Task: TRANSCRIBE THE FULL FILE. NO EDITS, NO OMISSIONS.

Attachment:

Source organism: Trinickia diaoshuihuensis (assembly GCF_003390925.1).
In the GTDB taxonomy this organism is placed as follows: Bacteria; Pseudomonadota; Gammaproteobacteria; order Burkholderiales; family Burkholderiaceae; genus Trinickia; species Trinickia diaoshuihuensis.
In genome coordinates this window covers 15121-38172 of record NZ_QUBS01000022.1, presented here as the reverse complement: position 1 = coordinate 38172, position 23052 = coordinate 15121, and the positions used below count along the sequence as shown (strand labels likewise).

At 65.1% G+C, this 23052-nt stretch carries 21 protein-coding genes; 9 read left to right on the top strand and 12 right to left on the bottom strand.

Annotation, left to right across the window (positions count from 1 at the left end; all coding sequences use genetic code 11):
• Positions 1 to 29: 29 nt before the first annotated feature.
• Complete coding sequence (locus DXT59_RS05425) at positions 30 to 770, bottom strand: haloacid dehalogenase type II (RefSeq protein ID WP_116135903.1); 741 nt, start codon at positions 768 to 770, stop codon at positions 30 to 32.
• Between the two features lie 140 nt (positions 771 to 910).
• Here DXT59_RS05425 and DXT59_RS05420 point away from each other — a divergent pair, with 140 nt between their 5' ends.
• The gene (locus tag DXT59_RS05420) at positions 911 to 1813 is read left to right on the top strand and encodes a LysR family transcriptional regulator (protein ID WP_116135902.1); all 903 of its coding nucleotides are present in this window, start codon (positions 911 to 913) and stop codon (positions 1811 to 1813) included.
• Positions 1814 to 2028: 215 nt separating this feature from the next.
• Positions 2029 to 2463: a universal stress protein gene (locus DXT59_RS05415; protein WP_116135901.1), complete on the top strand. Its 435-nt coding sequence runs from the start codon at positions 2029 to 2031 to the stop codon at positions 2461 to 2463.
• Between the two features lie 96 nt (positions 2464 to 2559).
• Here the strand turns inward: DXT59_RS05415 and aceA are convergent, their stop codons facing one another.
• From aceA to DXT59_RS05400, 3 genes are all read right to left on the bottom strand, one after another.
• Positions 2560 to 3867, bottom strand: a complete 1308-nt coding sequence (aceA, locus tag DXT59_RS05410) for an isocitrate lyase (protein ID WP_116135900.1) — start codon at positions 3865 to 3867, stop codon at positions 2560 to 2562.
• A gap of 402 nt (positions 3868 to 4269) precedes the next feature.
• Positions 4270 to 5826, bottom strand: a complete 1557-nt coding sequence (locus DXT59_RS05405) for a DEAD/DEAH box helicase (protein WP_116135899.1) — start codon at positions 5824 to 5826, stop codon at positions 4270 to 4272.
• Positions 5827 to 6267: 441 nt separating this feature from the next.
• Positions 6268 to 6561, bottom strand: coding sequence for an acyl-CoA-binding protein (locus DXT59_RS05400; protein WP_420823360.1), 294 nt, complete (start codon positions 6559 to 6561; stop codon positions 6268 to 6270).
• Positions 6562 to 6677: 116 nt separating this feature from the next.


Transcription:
Source organism: Trinickia diaoshuihuensis (assembly GCF_003390925.1).
In the GTDB taxonomy this organism is placed as follows: Bacteria; Pseudomonadota; Gammaproteobacteria; order Burkholderiales; family Burkholderiaceae; genus Trinickia; species Trinickia diaoshuihuensis.
In genome coordinates this window covers 15121-38172 of record NZ_QUBS01000022.1, presented here as the reverse complement: position 1 = coordinate 38172, position 23052 = coordinate 15121, and the positions used below count along the sequence as shown (strand labels likewise).

At 65.1% G+C, this 23052-nt stretch carries 21 protein-coding genes; 9 read left to right on the top strand and 12 right to left on the bottom strand.

Annotation, left to right across the window (positions count from 1 at the left end; all coding sequences use genetic code 11):
• Positions 1 to 29: 29 nt before the first annotated feature.
• Complete coding sequence (locus DXT59_RS05425) at positions 30 to 770, bottom strand: haloacid dehalogenase type II (RefSeq protein ID WP_116135903.1); 741 nt, start codon at positions 768 to 770, stop codon at positions 30 to 32.
• Between the two features lie 140 nt (positions 771 to 910).
• Here DXT59_RS05425 and DXT59_RS05420 point away from each other — a divergent pair, with 140 nt between their 5' ends.
• The gene (locus tag DXT59_RS05420) at positions 911 to 1813 is read left to right on the top strand and encodes a LysR family transcriptional regulator (protein ID WP_116135902.1); all 903 of its coding nucleotides are present in this window, start codon (positions 911 to 913) and stop codon (positions 1811 to 1813) included.
• Positions 1814 to 2028: 215 nt separating this feature from the next.
• Positions 2029 to 2463: a universal stress protein gene (locus DXT59_RS05415; protein WP_116135901.1), complete on the top strand. Its 435-nt coding sequence runs from the start codon at positions 2029 to 2031 to the stop codon at positions 2461 to 2463.
• Between the two features lie 96 nt (positions 2464 to 2559).
• Here the strand turns inward: DXT59_RS05415 and aceA are convergent, their stop codons facing one another.
• From aceA to DXT59_RS05400, 3 genes are all read right to left on the bottom strand, one after another.
• Positions 2560 to 3867, bottom strand: a complete 1308-nt coding sequence (aceA, locus tag DXT59_RS05410) for an isocitrate lyase (protein ID WP_116135900.1) — start codon at positions 3865 to 3867, stop codon at positions 2560 to 2562.
• A gap of 402 nt (positions 3868 to 4269) precedes the next feature.
• Positions 4270 to 5826, bottom strand: a complete 1557-nt coding sequence (locus DXT59_RS05405) for a DEAD/DEAH box helicase (protein WP_116135899.1) — start codon at positions 5824 to 5826, stop codon at positions 4270 to 4272.
• Positions 5827 to 6267: 441 nt separating this feature from the next.
• Positions 6268 to 6561, bottom strand: coding sequence for an acyl-CoA-binding protein (locus DXT59_RS05400; protein WP_420823360.1), 294 nt, complete (start codon positions 6559 to 6561; stop codon positions 6268 to 6270).
• Positions 6562 to 6677: 116 nt separating this feature from the next.